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Single or Multiple Lines: What's Better For Python Code Readability?

  • ZoeZbar 

In another article, we discussed how to simplify your Python code for optimal readability. That piece covered why writing simpler code will help with the reader’s comprehension of your syntax and force you to think about problems in a way that is easier to explain to those who may not be as technically savvy. This article will cover how to separate your code into multiple lines and why it will strengthen your Python code. 

Although you should always try to keep your code concise, you don’t want to do it at the expense of readability. Don’t try to write code all on one line when you can write the same code on multiple lines in a more interpretable way. This will confuse anyone reading it when they try to decipher your dense lines of code. 

There’s a delicate balance here that you should strive to reach. As you become more experienced in coding, you might be more inclined to start condensing things by writing them on one line, but don’t go overboard. Forcing everything onto one line will not always portray you as a more advanced coder. It will have the opposite effect if doing so makes the syntax challenging to read. 

Don’t confuse aiming for sparsity with reducing the efficiency of your code. Your goal should always be efficiency, but try to do so in a way where the code is still easy to read.

Let’s go over a few examples of dense code. Then we’ll talk about how to improve them.


The first example prints a string that tells the user how a certain number of bytes can represent many possible values. It is an extremely long print statement, which makes it hard to read. It’s so long that you would need to scroll to the right to view the whole statement!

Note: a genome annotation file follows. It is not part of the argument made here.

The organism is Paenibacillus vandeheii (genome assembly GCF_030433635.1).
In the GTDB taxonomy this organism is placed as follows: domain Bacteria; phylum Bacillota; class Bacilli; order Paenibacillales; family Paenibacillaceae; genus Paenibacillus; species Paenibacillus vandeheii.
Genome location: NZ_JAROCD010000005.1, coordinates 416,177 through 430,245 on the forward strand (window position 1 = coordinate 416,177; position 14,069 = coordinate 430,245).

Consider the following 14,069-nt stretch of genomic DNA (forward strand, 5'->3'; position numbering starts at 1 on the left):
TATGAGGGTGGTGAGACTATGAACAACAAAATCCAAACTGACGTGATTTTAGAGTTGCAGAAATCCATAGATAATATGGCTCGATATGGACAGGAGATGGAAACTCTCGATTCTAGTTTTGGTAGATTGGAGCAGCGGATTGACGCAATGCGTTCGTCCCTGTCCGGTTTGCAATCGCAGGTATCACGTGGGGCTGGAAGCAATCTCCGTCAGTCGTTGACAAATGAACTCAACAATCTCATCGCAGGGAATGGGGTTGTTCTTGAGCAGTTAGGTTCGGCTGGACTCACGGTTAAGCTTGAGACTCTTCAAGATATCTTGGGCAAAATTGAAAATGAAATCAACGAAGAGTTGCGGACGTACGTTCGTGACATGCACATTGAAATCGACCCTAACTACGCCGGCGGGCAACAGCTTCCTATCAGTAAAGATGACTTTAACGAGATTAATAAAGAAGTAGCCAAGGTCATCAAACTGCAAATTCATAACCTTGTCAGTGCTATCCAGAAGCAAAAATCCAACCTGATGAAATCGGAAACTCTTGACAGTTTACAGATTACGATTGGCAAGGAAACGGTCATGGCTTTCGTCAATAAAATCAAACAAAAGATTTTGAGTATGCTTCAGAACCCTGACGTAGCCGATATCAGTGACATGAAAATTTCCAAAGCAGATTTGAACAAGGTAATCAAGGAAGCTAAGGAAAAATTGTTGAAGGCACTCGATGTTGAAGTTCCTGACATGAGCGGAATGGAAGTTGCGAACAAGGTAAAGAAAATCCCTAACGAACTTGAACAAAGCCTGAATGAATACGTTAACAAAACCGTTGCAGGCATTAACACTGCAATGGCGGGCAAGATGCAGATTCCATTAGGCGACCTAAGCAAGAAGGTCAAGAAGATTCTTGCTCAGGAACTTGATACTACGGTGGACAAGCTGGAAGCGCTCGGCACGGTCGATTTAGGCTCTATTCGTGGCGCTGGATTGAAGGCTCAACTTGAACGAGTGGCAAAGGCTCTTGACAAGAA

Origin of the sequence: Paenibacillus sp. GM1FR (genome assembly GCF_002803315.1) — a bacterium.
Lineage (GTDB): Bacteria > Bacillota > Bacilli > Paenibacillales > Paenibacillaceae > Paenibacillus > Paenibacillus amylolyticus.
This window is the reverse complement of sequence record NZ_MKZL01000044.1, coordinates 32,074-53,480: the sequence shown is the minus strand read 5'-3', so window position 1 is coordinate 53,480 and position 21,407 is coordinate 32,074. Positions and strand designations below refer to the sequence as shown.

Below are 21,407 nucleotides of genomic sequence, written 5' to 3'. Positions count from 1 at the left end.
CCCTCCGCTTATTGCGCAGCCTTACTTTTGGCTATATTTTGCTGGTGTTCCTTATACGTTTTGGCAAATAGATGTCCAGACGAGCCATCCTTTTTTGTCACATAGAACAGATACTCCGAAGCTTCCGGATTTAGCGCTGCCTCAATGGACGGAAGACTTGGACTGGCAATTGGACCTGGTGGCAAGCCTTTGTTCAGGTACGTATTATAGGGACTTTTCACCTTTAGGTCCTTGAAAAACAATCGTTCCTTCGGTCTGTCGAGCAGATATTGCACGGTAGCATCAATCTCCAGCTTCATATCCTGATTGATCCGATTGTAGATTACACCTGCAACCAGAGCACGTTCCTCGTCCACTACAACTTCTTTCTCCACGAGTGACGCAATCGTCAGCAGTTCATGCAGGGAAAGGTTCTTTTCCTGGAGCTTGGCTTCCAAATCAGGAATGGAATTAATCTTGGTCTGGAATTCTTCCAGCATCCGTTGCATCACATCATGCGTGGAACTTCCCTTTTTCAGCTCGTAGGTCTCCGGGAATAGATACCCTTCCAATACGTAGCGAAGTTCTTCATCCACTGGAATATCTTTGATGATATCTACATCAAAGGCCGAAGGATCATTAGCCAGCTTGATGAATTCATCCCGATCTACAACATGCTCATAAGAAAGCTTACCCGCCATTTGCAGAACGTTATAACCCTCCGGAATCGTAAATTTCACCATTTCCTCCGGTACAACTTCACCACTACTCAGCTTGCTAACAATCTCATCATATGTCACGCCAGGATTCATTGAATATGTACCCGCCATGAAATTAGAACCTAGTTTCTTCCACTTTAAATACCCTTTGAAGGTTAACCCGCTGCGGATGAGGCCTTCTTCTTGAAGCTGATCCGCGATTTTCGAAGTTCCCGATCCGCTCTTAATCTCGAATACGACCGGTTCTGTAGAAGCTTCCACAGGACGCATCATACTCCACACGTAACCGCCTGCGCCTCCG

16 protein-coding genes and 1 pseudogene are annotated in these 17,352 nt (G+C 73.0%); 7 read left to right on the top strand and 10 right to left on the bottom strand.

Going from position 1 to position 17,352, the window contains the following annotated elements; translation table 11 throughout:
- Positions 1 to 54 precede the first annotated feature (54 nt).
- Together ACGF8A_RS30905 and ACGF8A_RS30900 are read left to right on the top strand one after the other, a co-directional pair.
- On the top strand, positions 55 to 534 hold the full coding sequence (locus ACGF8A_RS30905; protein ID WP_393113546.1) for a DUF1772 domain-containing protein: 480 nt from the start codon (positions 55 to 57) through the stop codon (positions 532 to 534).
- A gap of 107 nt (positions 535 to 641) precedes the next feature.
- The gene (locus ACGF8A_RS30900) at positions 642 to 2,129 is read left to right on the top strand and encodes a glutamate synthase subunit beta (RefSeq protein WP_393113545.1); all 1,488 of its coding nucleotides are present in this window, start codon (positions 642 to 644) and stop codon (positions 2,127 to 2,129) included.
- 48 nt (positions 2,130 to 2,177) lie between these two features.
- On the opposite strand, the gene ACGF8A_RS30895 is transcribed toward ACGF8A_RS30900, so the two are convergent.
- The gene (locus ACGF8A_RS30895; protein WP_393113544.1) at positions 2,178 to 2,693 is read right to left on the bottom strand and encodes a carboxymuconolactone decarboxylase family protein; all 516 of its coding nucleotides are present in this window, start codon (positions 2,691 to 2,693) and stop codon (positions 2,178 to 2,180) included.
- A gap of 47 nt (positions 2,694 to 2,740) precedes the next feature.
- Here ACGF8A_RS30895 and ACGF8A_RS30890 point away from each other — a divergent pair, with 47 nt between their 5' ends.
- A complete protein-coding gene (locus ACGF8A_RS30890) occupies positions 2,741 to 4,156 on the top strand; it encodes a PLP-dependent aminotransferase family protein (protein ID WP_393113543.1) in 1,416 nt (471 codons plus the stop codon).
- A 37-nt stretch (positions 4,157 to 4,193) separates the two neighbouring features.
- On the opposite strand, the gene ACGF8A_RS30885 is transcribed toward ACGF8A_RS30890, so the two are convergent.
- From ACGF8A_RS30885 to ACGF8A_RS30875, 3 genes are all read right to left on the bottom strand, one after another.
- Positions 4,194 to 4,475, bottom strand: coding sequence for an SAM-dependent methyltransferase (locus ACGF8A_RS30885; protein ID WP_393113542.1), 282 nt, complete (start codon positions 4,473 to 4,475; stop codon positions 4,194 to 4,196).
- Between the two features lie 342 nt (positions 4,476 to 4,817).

For interpretability, you can break this string into multiple steps. Even though it may be nice to solve a problem using one line of code, you don’t want to make it difficult for someone to read through this line and understand what you’re attempting to do. 

The second example enters a gray area. This type of coding can be okay, but you should avoid making your conditions as complicated as they are here. You could write this in separate statements as opposed to one long expression. 

The third example is challenging to read. It uses both map and filter, with multiple lambda functions, in one line of code. It may solve the problem, but it scores no points for readability.

Now let’s fix these examples by making the dense code a little more sparse.


The first example shows our long bytes values print statement broken down into multiple steps. This allows the reader to easily follow the step-by-step process, where before they would have to spend some time deciphering the long line of code.

For the second example, we wrote out “if-else” statements, which are more logically straightforward than the original expression of nested conditionals. This example can be done either way. What you choose to do comes down to personal preference, but if you want your colleagues to follow your logic easily, the if-else statements accomplish that goal.

The last example is split into multiple steps to make it simpler to read. What makes this example even better is the use of list comprehension. With this, you can do the equivalent of both map and filter operations in a single, logically simple step. Hopefully, this example shows that one-line solutions are not necessarily wrong, but you need to consider your solution’s complexity. 

Let’s look at if-else statements for another example. If-else one-liners are generally fine to use if the conditions aren’t too complicated. Below is an example of this. If the conditions get more complicated than this example, you should use the traditional multi-line if-else statements. 


Everything discussed in this article is only one small peek at the much greater topic of optimal code readability. This, along with many other coding best-practices, is stressed in our programs and bootcamps. 

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